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Lethbridge Herald Newspaper Archives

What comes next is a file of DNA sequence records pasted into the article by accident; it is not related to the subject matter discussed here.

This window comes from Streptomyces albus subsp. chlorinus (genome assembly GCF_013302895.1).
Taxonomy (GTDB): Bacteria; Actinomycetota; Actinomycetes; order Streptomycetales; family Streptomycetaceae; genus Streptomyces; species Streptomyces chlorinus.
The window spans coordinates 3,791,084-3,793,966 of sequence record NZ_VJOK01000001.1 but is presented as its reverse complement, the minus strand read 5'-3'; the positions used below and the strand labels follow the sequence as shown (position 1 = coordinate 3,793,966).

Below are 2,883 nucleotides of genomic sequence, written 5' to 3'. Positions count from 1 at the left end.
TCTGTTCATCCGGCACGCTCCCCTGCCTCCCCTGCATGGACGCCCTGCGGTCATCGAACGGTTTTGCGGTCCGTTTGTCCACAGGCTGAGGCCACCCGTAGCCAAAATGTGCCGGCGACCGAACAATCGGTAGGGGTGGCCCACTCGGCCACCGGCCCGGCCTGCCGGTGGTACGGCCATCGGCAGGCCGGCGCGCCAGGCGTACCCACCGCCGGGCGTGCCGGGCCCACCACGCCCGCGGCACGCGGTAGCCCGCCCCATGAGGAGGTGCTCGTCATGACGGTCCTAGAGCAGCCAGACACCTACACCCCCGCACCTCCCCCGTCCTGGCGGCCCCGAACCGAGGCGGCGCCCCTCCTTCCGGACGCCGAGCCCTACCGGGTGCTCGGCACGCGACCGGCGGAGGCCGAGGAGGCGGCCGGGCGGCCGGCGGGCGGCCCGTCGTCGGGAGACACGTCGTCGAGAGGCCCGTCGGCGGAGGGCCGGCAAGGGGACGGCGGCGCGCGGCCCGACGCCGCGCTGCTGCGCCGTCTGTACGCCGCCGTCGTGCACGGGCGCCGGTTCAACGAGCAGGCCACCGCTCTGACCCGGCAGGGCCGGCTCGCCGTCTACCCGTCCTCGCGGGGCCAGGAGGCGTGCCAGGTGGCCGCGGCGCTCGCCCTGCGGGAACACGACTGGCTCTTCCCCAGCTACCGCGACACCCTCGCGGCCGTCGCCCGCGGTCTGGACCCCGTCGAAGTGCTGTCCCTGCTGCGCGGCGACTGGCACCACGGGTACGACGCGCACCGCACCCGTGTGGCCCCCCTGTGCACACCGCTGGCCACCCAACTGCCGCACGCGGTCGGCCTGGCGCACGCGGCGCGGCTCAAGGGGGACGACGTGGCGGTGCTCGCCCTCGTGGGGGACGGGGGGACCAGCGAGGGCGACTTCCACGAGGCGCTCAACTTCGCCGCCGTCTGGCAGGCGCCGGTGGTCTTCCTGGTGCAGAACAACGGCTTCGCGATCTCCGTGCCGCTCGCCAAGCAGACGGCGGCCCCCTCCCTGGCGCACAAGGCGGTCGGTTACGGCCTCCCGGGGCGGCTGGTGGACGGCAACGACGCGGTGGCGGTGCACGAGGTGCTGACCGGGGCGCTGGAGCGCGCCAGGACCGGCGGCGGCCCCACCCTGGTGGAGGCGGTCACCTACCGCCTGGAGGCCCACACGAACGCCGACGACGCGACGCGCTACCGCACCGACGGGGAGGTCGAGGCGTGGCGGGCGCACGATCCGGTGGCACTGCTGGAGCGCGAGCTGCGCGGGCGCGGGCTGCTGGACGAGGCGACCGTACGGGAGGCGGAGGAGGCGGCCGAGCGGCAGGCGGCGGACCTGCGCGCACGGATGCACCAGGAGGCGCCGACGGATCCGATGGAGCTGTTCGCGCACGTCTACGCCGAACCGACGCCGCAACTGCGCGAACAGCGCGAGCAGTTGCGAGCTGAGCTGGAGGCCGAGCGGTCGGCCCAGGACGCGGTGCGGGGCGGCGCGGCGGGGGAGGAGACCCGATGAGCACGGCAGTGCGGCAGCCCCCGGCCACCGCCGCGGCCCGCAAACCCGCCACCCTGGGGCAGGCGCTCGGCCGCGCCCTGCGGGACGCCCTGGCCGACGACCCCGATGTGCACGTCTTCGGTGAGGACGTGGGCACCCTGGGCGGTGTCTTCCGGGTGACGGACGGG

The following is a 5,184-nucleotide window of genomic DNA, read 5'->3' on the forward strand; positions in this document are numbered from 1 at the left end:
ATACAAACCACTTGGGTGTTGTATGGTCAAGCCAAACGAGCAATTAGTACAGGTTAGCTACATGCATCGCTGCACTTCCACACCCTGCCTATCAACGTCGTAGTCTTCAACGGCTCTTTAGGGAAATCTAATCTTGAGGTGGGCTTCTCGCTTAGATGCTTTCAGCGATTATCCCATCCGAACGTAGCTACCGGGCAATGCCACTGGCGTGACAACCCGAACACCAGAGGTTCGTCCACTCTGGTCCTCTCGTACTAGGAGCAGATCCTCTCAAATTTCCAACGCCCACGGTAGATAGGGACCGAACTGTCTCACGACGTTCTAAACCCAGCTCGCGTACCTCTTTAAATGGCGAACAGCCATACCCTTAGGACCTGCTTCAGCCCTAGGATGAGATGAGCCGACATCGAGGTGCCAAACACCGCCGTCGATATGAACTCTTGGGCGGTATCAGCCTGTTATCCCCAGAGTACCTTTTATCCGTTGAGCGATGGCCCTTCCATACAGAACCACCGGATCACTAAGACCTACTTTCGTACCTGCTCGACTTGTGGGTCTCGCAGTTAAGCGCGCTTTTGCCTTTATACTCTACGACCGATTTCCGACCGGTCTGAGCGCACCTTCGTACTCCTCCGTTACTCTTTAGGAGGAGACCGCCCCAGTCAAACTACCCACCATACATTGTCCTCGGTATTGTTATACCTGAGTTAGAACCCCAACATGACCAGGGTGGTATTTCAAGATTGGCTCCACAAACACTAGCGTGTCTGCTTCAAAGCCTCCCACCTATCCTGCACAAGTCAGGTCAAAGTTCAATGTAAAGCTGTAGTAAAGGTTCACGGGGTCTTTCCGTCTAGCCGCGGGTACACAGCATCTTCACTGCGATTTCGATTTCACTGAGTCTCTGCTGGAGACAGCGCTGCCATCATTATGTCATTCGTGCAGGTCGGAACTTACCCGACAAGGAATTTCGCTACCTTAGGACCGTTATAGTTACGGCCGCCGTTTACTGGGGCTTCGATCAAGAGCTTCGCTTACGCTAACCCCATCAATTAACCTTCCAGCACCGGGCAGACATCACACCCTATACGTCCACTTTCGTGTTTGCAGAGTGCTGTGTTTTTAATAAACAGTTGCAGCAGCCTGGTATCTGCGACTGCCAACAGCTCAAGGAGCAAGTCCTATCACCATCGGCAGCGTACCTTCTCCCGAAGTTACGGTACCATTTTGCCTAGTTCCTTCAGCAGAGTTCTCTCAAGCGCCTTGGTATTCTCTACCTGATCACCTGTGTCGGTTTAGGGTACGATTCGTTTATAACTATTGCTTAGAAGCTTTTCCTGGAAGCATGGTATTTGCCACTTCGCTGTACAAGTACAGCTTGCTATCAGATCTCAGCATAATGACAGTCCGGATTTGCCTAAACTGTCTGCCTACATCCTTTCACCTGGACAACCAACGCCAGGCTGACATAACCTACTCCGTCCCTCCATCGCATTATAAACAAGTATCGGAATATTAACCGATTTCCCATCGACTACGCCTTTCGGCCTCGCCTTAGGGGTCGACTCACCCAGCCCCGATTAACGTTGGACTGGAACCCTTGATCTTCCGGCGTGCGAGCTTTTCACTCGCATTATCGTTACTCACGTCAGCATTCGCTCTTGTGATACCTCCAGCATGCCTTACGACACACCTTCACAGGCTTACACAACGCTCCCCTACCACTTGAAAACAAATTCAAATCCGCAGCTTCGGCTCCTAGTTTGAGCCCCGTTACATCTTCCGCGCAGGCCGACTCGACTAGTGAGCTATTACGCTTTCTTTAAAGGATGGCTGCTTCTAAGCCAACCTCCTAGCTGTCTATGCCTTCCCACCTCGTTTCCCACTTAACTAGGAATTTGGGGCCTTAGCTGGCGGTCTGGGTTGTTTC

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Lethbridge Herald, The (Newspaper) - April 14, 1970, Lethbridge, Alberta 4 THi UTWUOGI HttAlD AjKil 14, EDITORIALS Complacency On Mercury Pollution? Sovereignty Issue The issue of sovereignty over Arctic waters continues to be troublesome. Canada, in effect, asserted sovereign- ty over the waters by means of toe Arctic anti-pollution bill recently in- troduced in .parliament. But the United Slates has rejected the claim. Although the U.S. admits the dangers to marine environment in the international .guarantees to protect against pollution, it regrets the unilateral approach to the prob- lem taken by Canada. It claims readiness to seek either bilateral or multilateral solutions within the framework of international law. Yet the U.S. has not given much leadership in the seeking of such solu- tions. She has not adequately protect- ed her own coasts off California and Louisiana even though the dangers were well known. -Canada could not afford to-wait for the U.S. to start showing the kind of concern that is so obviously necessary. A significant precedent had al- ready been established in toe matter of Canada policing the Arctic waters. The Humble Oil Co., a U.S. firm, had already accepted Canadian anti- pollution rules before the Arctic anti-pollution bill appeared on the scene. If protest is justified now by the U.S., it was justified at toe time toe tanker Manhattan was made lo agree to Canadian rules. Whatever might be said on the technical questions of coastal juris- diction on other bases, Canada ap- pears, to have made a solid point in having made toe owners of the Man- hattan come to heel. On any count, the control of pollution is a much more important matter than sover- eignty and has rightly been given precedence. TORONTO Between 1M6 and 43 reufeots of UJoaaata, Japaa, were killed anda others were hideously crippled by mercury pnhxim'ng. the result of eating feh taken from MJBumtft Bay, the site and sewer of the Nitro- la the Swedish gwern- ment bund the vice of mercu- ry fungicides after dicovering hiffk leVdft ID soil, water and fish. nose facto are well toown in the scientific world and the? raise the most ques- tions Mooning tbe mercury pollution of Lake Erie, where commercial fishing has now been banned. The Ontario Water Resources Cotnmjjico knew early in 1963 that the mud bottom of LaJu St. Clair was extensively pollut- ed with lethal rnmrarrafimg of mercury. Mud taken during a biological survey of tbe lake in 1968 revealed con- centrations at as hundreds of parts of mercury per milboo parts of mud. The World Health Organization has set the safe level for human consumption at .03 parts per million; the fish at Vina mala Bay cantata- ed 27 to 100 parts per million. The commission also knew where the mercury was com- ing from: The concentrations were greatest just below the point where Dow Chemical Can- ada Ltd. at' Sarnia discharges effluent into the St Oak river. Dow uses mercury to produce chlorine; the only other known By Banli kt Tit ig Free Press user along the St. Clair system k the Wyandotte Chemical Company of Htchfeafl-Down- ttretm on the Detroit river. Why then did the OWRC not act immediately? Why has it taken the federal department of fisheries until row to dis- cover that fish from Lake St. Clair are not safe to eat? The answer to these ques- tions is a frightening mijture of political complacency, bu- reaucratic lethargy, scientific indifference and government insularity. The federal government had ample warning. Dr. Anthony Keith, director of the Cana- dian Wildlife Service, learned of the Swedish experience, at an international conference in 1966 and knew then that Canada was importing large amounts of a mercury fungicide calied Panogen from Sweden. The Ontario government has been even more slow footed, considering that far the put year Fred Burr, the New Dem- ocratic member of Use legisla- ture for Sandwich Riverside, has been trying to alert the government. to the mercury danger, Last June 27, Mr. Burr asked Energy and Resources- Minis- ter George Kerr if, in view of Sweden and Japan, he would not investigate the seriousness of the problem in this province. Mr. Kerr replied he was "not aware that mercury com- pounds pose a pollution prob- Troop Pullout Due The next reduction in toe strength of U.S. forces in Vietnam is due April 15. But President Richard Nixon is reported to be under strong pres- sure to pause in his program of with- drawal. Both General William West- moreland, toe Army Chief of Staff, and General Creighton Abrams, toe American commander in Vietnam would like time to assess toe effects of cuts already made. A recent rally of right wingers de-' manding that toe war be escalated to win .military victory is not likely to influence the President's decision. Pollsters hold that this is a distinctly minority view in toe United States today. It runs counter to toe war- weary mood of the country. President Nixori is not likely to be much affected cither by toe Morator- ium demonstrations scheduled lor Wednesday. He knows the mood ffof toe country without of such demonstrations. The anti-war organizers will be focusing attention on the cost of toe war to individual taxpayers this time. They feel that only toe announcement of a time- table for withdrawals wiiraffect them very much. Then toe demonstrations would be turned into celebration. The best is that Mr. Nixon will announce a troop reduction as promised. If he fails to do this he will undermine toe credibility of his Vietnamization program which is already under serious attack by critics. By ins t inc t it is likely he would prefer to heed the advice of the military but his political savvy and his prevail. Being President of toe United States at this juncture in history would seem to be an unenviable task. However, according to a recent report, Mr. Nixon seems to enjoy his position. If some issues such as Vietnam do not soon improve he may change. Best In The West The people of southern Alberta will Drama Festival seven years be offering their congratulations to tnis area been represented in toe top xi_. -i drama competition of toe country. In toe Playgoers of Lethbridge. whose production- of Brendan Behan's the Hostage has been chosen toe best in the west To all toe other congratula- tions Tbe Herald adds its voice. .There will be six competitors in toe Dominion Drama Festival to be held in -Winnipeg in May. Since toe Playgoers represent the west and thus become the host group. The Hostage will be toe first play pre- sented in toe festival. 'Not since the Coaldale Little Theatre, group was in toe Dominion being judged worthy to represent toe west, the members of toe cast of The Hostage have brought honor to southern Alberta as well-as to their group. While taking note of the winning ways of area dramatists, a word of commendation is also in-order for toe members of toe Cranbrook Little Theatre group whose production was declared the winner of the British Columbia regional drama festival. It is good to see dramatic groups out- side toe major centres doing so well. Ice Melting In Europe By WtUgaag Jnker VTS SPRING in Europe not just sea- lonally, .but also politically. The ice of two decades of Cold War is melting. And many Europeans ask thu question: Will it melt slowly enough so mat then will be i bright and lovely summer? Or win it melt too fast so that flash floods win bury not only what is being built today, but also what has been built in the past? Tbe one who tries to control OK tempera- ture most effectively, so that R does not be- come loo warm or too cool, is West Ger- many's chancellor Willy Brandt. How he handles the situation win most effectively Europe's fate for the next decades. No doubt Willy Brandt is fully conscious of he is doing. Ke has learnt his lesson as minister for foreign affairs. Then he started oui with his policy of detente bet nten East and West. Things, though, developed loo fast. After he was being hailed in many Eastern European court- tries, the Czechs reacted collectively and demanded reforms. Willy Brandt then knew that he had un- derestimated'-lhe force of silent popular opposition against dictatorial regimes. The Soviet reaction in Czechoslovakia showed htm that he had to play it much more coolly lor the benefit of his own policy and the people in Eastern Europe. In Erfurt, where be met the prime minister of East Germany, Will! Stoph, he proved that he has mastered the art of dealing with the Communists. Undoubtedly he would have liked to wave enthusiastic- ally to the East Germans who called him to the window. Instead he calmed them down showing them at the same lime that he cared for While radical rightists in his own country though a minority call him a bailor, he. may realize that even by offering the East certain concessions without getting something in return his policy win succeed after all. One thing is certain. Once the Eastern Europe countries come out of their isola- tion, the demand for more freedom and democracy from tbe people win become too loud for the governments to be ignored. We have seen already what happened in Yugoslavia and Romania: And just now, tbe Hungarian government silently gave the people much of what they were de- manding in the 1956 revolution. The East German government Is in a precarious position. After what has hap- pened in wished never to have agreed to negotiations. Even if they may achieve their objective diplo- matic recognition as a separate nation by West Germany and other Western coun- tries, Ihe popular tide in Uieir own country may force them to follow Hungary's ex- ample or risk open contempt. It may be too late even for the hawks to back down and cancel Ihe next meeting between Brandt and Sfoph in the West German city of Kassel without risking popular revolt. Willy Brandt's vision, after all, is not (hat of a new strong and united Germany. His vision still is to create united Europe East and .West ending forever centuries of atrocious and destructive senseless wars among neighbors. He knows that it Mill take time and much patience to convince the Soviets that in the end a United Europe neither Communist nor capitalist, but something in-between Mill serve them best as well. It certainly is worth a try. Wish Vd Said That 'J'WO former Saskatonians each other at church recently, The other lady said to my wife after they had identified themselves, "You know, your fact has been bothering me for months." Dy Deng Walker discovered F.lspeth, "They can't drink in tt, or. fish in it V NOW ask 'em rf they'll tell it Letters To The Editor 'Bon If Quebec Leaves Confederation If Rene Levesque, the Parti Quebecois and separatists suc- ceed, it may mean the end of French culture in North. Am- erica. Canada should co-op- erate if Quebec leaves. In ev- ery national crisis since 1867, the Red River rebellion 1870, the Northwest rebellion 1885, the First World War, the de- pression when constitutional problems disrupted effective ac- tion, and Second World War, the presence of Quebec in Con- federation was a source of weakness, not strength, If Que- bec separates, Canada should say "bon voyage" and there should be no army of occupa- tion east of tbe Ottawa. Anglophone Canada already becoming daily more Amer> canized, will then inevitably join the U.S'.A. Quebec will be a French island of in an Anglo Saxon sea of State supported French TV, ra- dio, literature and hopes of bi- lingualism outside Quebec, to- gether with tbe Francophone communities beyond the prov- ince, wiU probably shortly die. Quebec as one-third of a na- tion of has a veto over Ottawa whkh can not ef- MK> ouiuuaruiuiTOt. m UK ij isolated French islands of neks-Day. parade in Dublin a ]e for sjx weeb subject to overwhelm- Irons produced by a nucl Tni Irish, sneak Irish It was wnt- _ J fectively act against the wish- es of an overwhelming major- ity in Quebec (viz. conscription in two world With sep- aratism, this leverage will end. The iso" Quebec, ing .English TV, radio, .com- merce and press will soon with- er and die. One of the motives for Irish independence in 1917 was the preservation of Gaelic culture. The Irish government has made strong efforts, but today Gaelic is a dying tongue, used mainly by a few thousand in the extreme west of Ireland. From .across the Irish sea, English TV, radio, press and business are submerging Gaelic culture. In one St Pat- ten in Ontario" but he would look into E. Five moatta later, Mr. Kerr said fish fnm suspected waters were being analyud. Last November he wrote to Mr. Burr that it would not be wise to prohibit tbe uce of mercury by indmtiy rf present time. AH this, it may ba noted, after the Ontario Water Resources CommissiaB, which Mr. Kerr administers, had dis-' covered the condition of HM Lake St Clair bottom. Meanwhile, the running was tatting to the Dow Chem- ical company, aufcumh Dow was the only conceivable source of the menu? n Lake St. Oair, the OWRC fett it had to prove it. UnfortuMteiy, lacked (at that time) the tech- nical know how for ddecUig minute quantities of mercury in water and therefore could not show there was mercury ia Dow's effluent Theoretically, there should not have The UM ol mercury to produce chlorine involves at the end of the process into a brine catchment. But OWRC of- ficals were able to show then was leakage from the system by deducting Dew's consump- tion of mercury from its in-. ventory and coming up with a deficit which could only be explained by1 leakage. Thus satistSed, OWRC put the company "on program" a time table lor progresciTeiy reducing the of mer- cury discharged down to zero. Just when this was started is unclear; there is some uncom- fortable evidence that it began as a crash program only a few weeks ago, with Dow dropping from 201! pounds of mercury pollution a day to 20 pounds. In any event, the company ad- mitted, when the ban on com- mercial fishing was amnmrrd, that its effluent still contains-.? parts per milUon'of mercury- over ten times above the WHO safe As for fish analysis, Mr. Ken's statement that OWRC was- analyzing suspected .fish for 'mercury covered a multi- tude of sins. Tbe OWRC at that time did not have tbe means or the know bow to' detect mer- cury in fish. It had to send Ha samples to the University .'of Southern California, which samples, when they were re- turned some six. months later with readings as high a Major league base- baU teams opened the season in eight National and American cities today, in the initial games of what is expected to be one of the best pennant contests in the history of basebatl. Striking in defence of sovereignty in India, the Brit- ish government took into cus- tody leaders of the Indian na- tional "civil disobedence" movement headed by Mahatma Gandhi. Sailors pkketed Can- ada's Great Lakes ports today as a strike called by Ihe dian Seamen's union halted nav- .igatkm along the great Wand waterway. The billion dollar Chrysler strike moved Into its SOth day today after onsucceu- ful all-night negotiation, Fidel Carfro'i agents rounded up hundreds of sus- pects today in a bid to keep a. pocket-sizeri revolt against Ihe revolutionary regime from reaching dangerous The Lethbridge Herald 604 7th St. Lethbridge, Alberta tETHBRIDGE HERALD CO. LTD., Proprietors and Publisher! Published 1905 1954, by Hon. W. A. BUCHANAN CUM Mill JiDmbfT Mil ptm 1H D.-ilj r bni' Amoclitfn ind dw Aodil ef Ci CLEO W. MOWTU, EdIM tmi PibUlko THUKA1 a ADAM, Goenl Kuuor JOE SA1XA EtiKer ROY r. KIU3 WILLIAM RAT Anodate Cdjtcr DOUGLU K WAUCEB EAttKI rw MM THE HERALD SERVES THE ;